Maybe it’s the Olympics, maybe it’s the Bill Murray in Cannes meme, but we’re pumped to see international events bounce back these past few weeks.
Just a year ago the Olympics weren’t even on the table, not by a longshot. So this feels like a good time to do a little write-up to mark how far in-person events have come right now. We’ll also go in-depth on what’s working around the world, what we’d improve on, and as always, everything organizers can emulate at home. Spoiler alert: Lots to learn from our event friends overseas!
The biggest news in the international event world is obviously the Tokyo Olympics. They are actually happening, with the help of some good planning, as well as maybe some not-so-good planning.
The good first – no spectators. Sure we wish there were spectators, but with thousands of athletes coming from around the world and staying in close-knit villages, keeping attendance down makes the whole thing less stressful, and safer. So no spectators were probably the right move here.
Cardboard beds for the athletes? This could have been better. If we were competing in a sport we trained for our whole lives for we might want a little more comfort. But to Tokyo’s credit, the beds have been proven to be virtually unbreakable.
The Global Esports Executive Summit (August 31 to September 1) will take place in-person in Busan Esports Arena in South Korea, and in hybrid format everywhere else.
Keynote speakers will contribute both live and virtually, and the entire event will take advantage of all the screens and broadcasting technology that’s already equipped in the Busan Esports Arena.
While we all want to go back to in-person events, full time, we have to say that for events where connectivity is king, such as Esports, tech, and big product launches — hybrid is still a great way to bring people together around the world.
Space Tech Expo Europe
The international event Space Tech Expo Europe will return in-person to Germany this summer. It will feature over 400+ vendors and 4,500+ attendees, all under one roof.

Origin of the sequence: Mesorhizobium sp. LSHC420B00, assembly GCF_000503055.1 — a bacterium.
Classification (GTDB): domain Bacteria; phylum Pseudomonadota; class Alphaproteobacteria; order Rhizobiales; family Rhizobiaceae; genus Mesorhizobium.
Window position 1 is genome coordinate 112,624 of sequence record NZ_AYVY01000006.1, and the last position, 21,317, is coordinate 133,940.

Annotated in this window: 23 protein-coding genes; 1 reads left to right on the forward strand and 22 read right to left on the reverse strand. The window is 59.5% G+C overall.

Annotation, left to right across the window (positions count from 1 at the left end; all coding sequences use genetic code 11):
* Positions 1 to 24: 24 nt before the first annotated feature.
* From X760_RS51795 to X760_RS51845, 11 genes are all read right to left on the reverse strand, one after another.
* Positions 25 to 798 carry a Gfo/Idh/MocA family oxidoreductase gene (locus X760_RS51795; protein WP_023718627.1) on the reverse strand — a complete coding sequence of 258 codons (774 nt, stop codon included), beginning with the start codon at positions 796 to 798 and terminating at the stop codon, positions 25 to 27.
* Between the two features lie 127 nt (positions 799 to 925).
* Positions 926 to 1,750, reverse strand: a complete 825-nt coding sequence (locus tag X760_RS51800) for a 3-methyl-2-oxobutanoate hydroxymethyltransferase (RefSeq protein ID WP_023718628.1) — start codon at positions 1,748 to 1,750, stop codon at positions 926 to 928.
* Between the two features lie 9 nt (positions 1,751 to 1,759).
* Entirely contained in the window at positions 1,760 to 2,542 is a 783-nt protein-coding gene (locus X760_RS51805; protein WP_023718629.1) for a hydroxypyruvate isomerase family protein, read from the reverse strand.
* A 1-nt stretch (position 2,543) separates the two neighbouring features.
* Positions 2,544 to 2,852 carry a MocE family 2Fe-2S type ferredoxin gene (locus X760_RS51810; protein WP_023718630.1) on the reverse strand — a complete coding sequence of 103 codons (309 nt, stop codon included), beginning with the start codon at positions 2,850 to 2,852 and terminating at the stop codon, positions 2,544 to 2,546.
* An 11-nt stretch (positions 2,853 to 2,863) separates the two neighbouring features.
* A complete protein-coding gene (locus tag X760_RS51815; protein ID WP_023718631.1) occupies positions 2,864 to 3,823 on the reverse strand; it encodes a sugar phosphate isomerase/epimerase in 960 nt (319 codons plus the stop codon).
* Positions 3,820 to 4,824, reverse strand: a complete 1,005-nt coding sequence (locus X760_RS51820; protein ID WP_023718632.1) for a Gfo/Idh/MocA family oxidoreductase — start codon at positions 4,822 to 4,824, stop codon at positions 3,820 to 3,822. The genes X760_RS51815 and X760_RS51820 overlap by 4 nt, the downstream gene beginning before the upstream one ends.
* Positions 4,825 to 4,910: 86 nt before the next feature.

To accomplish this, the event will use the Smarter Shows – Safer Shows event guidelines. These guidelines provide various protocols for social distancing, pre-event safety communication, special food and beverages, additional staff, and much more. We know how to meet safely in 2021. We know what works, but it all comes down to a good plan. Professionals like Safer Shows can help create that plan, and bring everyone a little more peace of mind. Especially organizers. We covered some other helpful tips, like this, for hosting an in-person event.
Pokemon Go Fest
Day 1 of Pokemon Go Fest happened in-person this year in 20 cities around the world, while the rest of the event was held virtually.
When we think of Pokemon Go, we picture a bunch of Pokemon gamers (Pokemen trainers?) running through the park and chasing Pokemon together. So it makes sense that there were some local in-person events planned.
Pokemon Fest’s idea of simultaneous outdoor events is also an easy way to bring people together in-person, across the world, without needing to travel. It does help to have a wildly popular mobile game to make this happen, but still — a concept for organizers to think about.
Cannes Film Fest
The Cannes Film Festival, which included about 28,000 attendees, also spent more than 1 million dollars on covid tests for all attendees. Anyone who was vaccinated, and from the EU, could opt out of testing.
We think there are two important lessons here for hosting a big international audience in-person. The first is that it’s definitely not cheap (if you want to pay for tests for attendees). The second is that testing and vaccines are a strategy that works. Cannes found very few cases out of thousands of tests.
In the future, organizers could even cut costs by encouraging attendees to get vaccinated, or even offering more sessions or swag to vaccinated attendees. Everyone loves free stuff right?
Dutch Design Week
Dutch Design Week will return this year with the theme, “The Greater Number,” which will explore a post-pandemic future, and a call for reflection and change.
We may all want to just move on from 2020, but the world is different now. We work differently. Do business differently. And the events should reflect that.
An impactful theme gives people a chance to debrief from last year. To share the good and bad. Maybe even for the first time in person or with a group of people. A theme can also help people keep an eye on better times ahead. Which is what it’s about right now.
Lots to learn from the international scene!
Just from a brief look into international events, we’re already inspired by what’s possible. Outdoor pop-up events are definitely something to try. Testing can make the difference when you’ve got lots of attendees from out of town. Also, a comfy, high-quality bed, chair, room, etc. is the key to a good event. Or at least keeps you from going viral (and not for the right reasons)!